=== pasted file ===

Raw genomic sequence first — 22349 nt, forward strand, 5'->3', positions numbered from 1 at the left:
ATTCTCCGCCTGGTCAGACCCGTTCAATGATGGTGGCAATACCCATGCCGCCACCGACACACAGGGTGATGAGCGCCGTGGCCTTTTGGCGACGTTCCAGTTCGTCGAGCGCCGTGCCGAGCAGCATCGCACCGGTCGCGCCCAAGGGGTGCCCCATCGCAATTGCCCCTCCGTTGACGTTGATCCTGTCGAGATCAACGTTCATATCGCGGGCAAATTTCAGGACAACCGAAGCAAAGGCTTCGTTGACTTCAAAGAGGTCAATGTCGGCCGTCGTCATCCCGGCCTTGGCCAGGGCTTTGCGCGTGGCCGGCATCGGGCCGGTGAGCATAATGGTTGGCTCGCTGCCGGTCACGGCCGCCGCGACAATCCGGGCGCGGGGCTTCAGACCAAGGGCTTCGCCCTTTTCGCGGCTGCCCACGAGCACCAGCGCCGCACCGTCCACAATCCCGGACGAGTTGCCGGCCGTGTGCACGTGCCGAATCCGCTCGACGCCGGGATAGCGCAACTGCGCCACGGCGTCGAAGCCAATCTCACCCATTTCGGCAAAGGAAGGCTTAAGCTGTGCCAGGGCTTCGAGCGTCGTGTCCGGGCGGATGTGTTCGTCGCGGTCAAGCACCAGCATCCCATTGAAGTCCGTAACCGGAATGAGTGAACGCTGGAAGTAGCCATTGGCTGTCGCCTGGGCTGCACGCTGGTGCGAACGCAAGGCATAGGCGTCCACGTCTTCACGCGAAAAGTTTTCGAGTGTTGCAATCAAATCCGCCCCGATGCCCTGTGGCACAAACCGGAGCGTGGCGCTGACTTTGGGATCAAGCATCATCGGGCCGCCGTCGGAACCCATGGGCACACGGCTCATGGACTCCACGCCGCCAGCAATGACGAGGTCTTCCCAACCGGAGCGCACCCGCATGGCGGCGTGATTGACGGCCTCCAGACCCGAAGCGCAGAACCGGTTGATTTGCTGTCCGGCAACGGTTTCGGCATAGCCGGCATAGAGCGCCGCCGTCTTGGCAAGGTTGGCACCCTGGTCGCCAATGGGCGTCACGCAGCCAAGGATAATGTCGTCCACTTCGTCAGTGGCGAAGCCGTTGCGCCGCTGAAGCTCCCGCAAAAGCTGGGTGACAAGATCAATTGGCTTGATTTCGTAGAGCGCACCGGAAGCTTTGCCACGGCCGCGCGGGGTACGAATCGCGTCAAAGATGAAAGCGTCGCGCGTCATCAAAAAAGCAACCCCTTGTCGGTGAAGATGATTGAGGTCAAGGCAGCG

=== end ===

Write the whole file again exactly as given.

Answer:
Raw genomic sequence first — 22349 nt, forward strand, 5'->3', positions numbered from 1 at the left:
ATTCTCCGCCTGGTCAGACCCGTTCAATGATGGTGGCAATACCCATGCCGCCACCGACACACAGGGTGATGAGCGCCGTGGCCTTTTGGCGACGTTCCAGTTCGTCGAGCGCCGTGCCGAGCAGCATCGCACCGGTCGCGCCCAAGGGGTGCCCCATCGCAATTGCCCCTCCGTTGACGTTGATCCTGTCGAGATCAACGTTCATATCGCGGGCAAATTTCAGGACAACCGAAGCAAAGGCTTCGTTGACTTCAAAGAGGTCAATGTCGGCCGTCGTCATCCCGGCCTTGGCCAGGGCTTTGCGCGTGGCCGGCATCGGGCCGGTGAGCATAATGGTTGGCTCGCTGCCGGTCACGGCCGCCGCGACAATCCGGGCGCGGGGCTTCAGACCAAGGGCTTCGCCCTTTTCGCGGCTGCCCACGAGCACCAGCGCCGCACCGTCCACAATCCCGGACGAGTTGCCGGCCGTGTGCACGTGCCGAATCCGCTCGACGCCGGGATAGCGCAACTGCGCCACGGCGTCGAAGCCAATCTCACCCATTTCGGCAAAGGAAGGCTTAAGCTGTGCCAGGGCTTCGAGCGTCGTGTCCGGGCGGATGTGTTCGTCGCGGTCAAGCACCAGCATCCCATTGAAGTCCGTAACCGGAATGAGTGAACGCTGGAAGTAGCCATTGGCTGTCGCCTGGGCTGCACGCTGGTGCGAACGCAAGGCATAGGCGTCCACGTCTTCACGCGAAAAGTTTTCGAGTGTTGCAATCAAATCCGCCCCGATGCCCTGTGGCACAAACCGGAGCGTGGCGCTGACTTTGGGATCAAGCATCATCGGGCCGCCGTCGGAACCCATGGGCACACGGCTCATGGACTCCACGCCGCCAGCAATGACGAGGTCTTCCCAACCGGAGCGCACCCGCATGGCGGCGTGATTGACGGCCTCCAGACCCGAAGCGCAGAACCGGTTGATTTGCTGTCCGGCAACGGTTTCGGCATAGCCGGCATAGAGCGCCGCCGTCTTGGCAAGGTTGGCACCCTGGTCGCCAATGGGCGTCACGCAGCCAAGGATAATGTCGTCCACTTCGTCAGTGGCGAAGCCGTTGCGCCGCTGAAGCTCCCGCAAAAGCTGGGTGACAAGATCAATTGGCTTGATTTCGTAGAGCGCACCGGAAGCTTTGCCACGGCCGCGCGGGGTACGAATCGCGTCAAAGATGAAAGCGTCGCGCGTCATCAAAAAAGCAACCCCTTGTCGGTGAAGATGATTGAGGTCAAGGCAGCG